Living in Atholl: A Social History of the Estates, 1685-1785

Living in Atholl: A Social History of the Estates, 1685-1785

Living in Atholl: A Social History of the Estates, 1685-1785

Living in Atholl: A Social History of the Estates, 1685-1785


I am sure anyone who reads Dr Leneman's book Living in Atholl 1685-1785 will soon appreciate it is not the normal history book; it is not concerned with Kings and Politicians, but with the local people living their ordinary lives. Whilst it would obviously be impossible to write about Atholl in the eighteenth century without mentioning the Jacobite rebellions, they feature here much more for the effect they had on the countryside, than for the course of the battles. If there is a hero in this book, it is not Lord George Murray, Prince Charles Edward or even General Mackay or the Marquis of Montrose, but Commissary Bisset, the Atholl Estates factor, who succeeded in both pleasing his Masters and representing the feelings of the employees, farm tenants, cottars and wad- setters on the Estate.

In the early eighteenth century, the great landowners were much more than just landlords, for they were responsible for the well being, both physical and spiritual of their tenants; and in carrying this out voluminous records were kept in the charter rooms of their houses, and what is in the Charter Room at Blair Castle forms the basis of this book.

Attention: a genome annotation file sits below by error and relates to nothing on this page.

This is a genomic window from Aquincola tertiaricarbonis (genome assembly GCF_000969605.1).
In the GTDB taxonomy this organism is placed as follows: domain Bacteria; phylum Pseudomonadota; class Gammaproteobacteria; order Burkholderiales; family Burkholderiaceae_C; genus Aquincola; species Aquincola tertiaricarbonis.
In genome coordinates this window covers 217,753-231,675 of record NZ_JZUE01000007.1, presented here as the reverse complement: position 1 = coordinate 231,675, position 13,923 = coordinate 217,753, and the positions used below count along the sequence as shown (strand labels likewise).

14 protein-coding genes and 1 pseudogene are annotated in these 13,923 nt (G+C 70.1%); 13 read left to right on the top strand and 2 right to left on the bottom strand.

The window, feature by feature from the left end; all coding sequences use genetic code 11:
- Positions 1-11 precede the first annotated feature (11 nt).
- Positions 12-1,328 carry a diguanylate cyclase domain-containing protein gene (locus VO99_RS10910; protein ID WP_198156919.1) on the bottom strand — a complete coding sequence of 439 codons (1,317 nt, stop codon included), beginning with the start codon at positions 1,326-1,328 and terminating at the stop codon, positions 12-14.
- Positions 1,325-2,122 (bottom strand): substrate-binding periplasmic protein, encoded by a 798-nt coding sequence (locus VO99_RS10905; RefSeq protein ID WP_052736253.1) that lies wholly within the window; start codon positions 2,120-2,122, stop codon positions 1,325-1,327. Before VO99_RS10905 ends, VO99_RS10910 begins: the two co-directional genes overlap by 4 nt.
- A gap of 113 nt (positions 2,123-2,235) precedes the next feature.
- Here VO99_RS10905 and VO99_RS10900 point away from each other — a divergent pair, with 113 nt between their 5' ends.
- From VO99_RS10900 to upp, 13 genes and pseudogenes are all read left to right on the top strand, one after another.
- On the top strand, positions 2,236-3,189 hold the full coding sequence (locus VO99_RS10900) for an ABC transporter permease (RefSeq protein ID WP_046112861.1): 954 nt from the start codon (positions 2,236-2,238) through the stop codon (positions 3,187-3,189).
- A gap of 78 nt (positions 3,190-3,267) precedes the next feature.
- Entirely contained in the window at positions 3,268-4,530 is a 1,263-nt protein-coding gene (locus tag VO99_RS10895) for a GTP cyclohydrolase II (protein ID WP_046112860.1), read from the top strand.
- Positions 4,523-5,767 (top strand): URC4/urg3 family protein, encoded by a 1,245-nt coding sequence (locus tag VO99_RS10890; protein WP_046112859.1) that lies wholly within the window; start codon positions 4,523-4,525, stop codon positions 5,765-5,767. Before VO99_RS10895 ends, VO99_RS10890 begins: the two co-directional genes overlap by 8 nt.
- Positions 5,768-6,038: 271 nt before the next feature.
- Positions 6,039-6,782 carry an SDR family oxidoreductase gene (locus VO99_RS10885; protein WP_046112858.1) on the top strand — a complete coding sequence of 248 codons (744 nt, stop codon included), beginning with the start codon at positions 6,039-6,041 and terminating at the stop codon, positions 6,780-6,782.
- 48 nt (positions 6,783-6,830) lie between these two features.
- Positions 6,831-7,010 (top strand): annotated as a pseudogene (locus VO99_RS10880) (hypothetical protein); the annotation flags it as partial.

Of course, it was chiefly for administrative purposes that rental books, legal documents and business letters were kept, and therefore there are inevitably many questions which these records cannot answer. What is wonderful, however, is just how much they are able to tell us about life two to three hundred years ago.

The study of social history, particularly in Scotland, is as yet hardly touched; it is impossible to say with our present knowledge how typical the Atholl Estates are; little research has been done on other estates, and if Dr Leneman does tackle another estate, I look forward to reading the result of her researches. I suspect Atholl may not have been typical, and that the further north and west one goes, the worse things were, but at any rate thanks to Commissary Bissett and his assistants, things here do not seem to have been too bad.

What I am sure is that anyone who has studied Dr Leneman's book will find a visit here enormously rewarding.

Blair Castle . . .

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